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This blog is written by Nigel Ball, Executive Director of the GO Lab. He reflects on a recent visit to Sheffield Futures, the largest youth charity in Sheffield, in the North of England. He welcomes comments via Twitter (@Nigel_Ball) or LinkedIn.

Jennie (not her real name) is a young woman who recently left full-time education and now works at a trampolining centre for kids. While this may sound more fun than many entry level jobs, her boyfriend – who she lives with – left the same job some months ago. What they both really wanted to do was become social media influencers.

This story might sound quite typical: a young person who feels like an invisible cog in society’s giant machine, holding an aspiration that sounds like a pipe dream to older adults (who have perhaps forgotten when they followed similar patterns of thought). But Jennie is not typical: she spent much of her childhood away from her birth family, in the care of the state. Now officially classed as an adult, she has to learn to stand on her own two feet: get a house, get a job, and get on with life through all its twists and turns. She must do this without the emotional and material ties to her birth parents that many young people are fortunate enough to be able to take for granted. For her to maintain a job is something that certainly cannot be taken for granted, as her boyfriend’s experience shows.

Earlier this month, the GO Lab team met Jennie and a group of other young people who had also recently left the care system. We visited Sheffield Futures, the largest youth charity in the city, run by Gail Gibbons, a GO Lab Fellow of Practice. The charity runs a wide range of services for young people in the city, among them the one that Jennie is part of, which aims to support care leavers into work. So far Jennie is a success story. But life for young people like Jennie who have been in state care comes with many challenges and obstacles, and things don’t always work out – even when they have the support of an experienced and dedicated team like Gail’s.

Jennie is one among a significant minority of people in the world – both adults and children – whose lifestyle or circumstances are not at the same level as the majority, on either a national or a global scale. Most charities, many parts of government, and some businesses are determined to help make lives better for the people in these circumstances. How these different organisations work jointly on issues becomes an urgent question – and is the focus of the GO Lab’s work.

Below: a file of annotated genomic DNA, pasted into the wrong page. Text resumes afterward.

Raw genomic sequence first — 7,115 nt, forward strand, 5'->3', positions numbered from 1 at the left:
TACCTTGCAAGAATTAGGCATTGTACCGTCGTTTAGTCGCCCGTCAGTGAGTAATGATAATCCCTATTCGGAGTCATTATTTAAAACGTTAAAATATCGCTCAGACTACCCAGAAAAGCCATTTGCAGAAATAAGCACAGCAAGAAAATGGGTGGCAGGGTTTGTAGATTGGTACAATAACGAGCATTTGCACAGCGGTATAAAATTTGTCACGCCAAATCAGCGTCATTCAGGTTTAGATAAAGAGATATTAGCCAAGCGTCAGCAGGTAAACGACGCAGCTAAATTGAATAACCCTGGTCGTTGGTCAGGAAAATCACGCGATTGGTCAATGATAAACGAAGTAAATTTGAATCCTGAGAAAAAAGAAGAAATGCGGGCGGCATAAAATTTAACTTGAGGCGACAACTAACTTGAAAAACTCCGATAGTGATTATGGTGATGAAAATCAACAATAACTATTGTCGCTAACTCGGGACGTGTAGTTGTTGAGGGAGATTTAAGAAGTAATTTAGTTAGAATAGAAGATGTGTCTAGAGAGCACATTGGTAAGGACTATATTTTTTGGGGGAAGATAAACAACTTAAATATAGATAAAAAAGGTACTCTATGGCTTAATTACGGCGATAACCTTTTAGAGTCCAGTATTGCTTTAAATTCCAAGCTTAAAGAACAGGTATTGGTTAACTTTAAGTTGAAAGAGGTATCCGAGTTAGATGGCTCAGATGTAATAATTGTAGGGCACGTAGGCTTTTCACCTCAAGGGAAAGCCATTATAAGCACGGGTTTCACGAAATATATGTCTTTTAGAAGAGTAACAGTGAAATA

Given you are reading this blog, it is reasonably likely that you understand the importance of this question, and the moral and bureaucratic tangles that contrasting answers can create. Even though the technicalities might seem arcane to many people, sometimes the issues are thrust into the public eye: you may be familiar with the failure of criminal justice outsourcing in the UK, the scandal of Kids Company there, or the Uganda government attempting to shut down low-cost private education provider Bridge Academies. Before each of these controversies arose (and others like them), the government in question made decisions: should we use a grant or a contract? Should we set targets or trust that our partners will try their best regardless? How do we balance freedom to operate with the need to assure standards? 

All of these questions concern how the relationships between two or more organisations with complementary goals are best set-up and managed. We should maintain our energetic focus on helping work out how best to answer them in different situations. But we mustn’t forget that for the groups of people these organisations ultimately aim to help, the relationships that matter the most are the interpersonal ones that directly affect their lives: with friends, family members, volunteers, and professionals working for charities, companies or the state. 

We need to remember that it is ultimately these types of relationships that lie at the end of the chain of efforts to improve people’s social circumstances. That is why at the GO Lab we will continue to engage with people who receive services via cross-sector partnerships, and make sure that the intellectual rigour of our research is enhanced by a consideration of what life might be like for them. That is what lies at the heart of our work.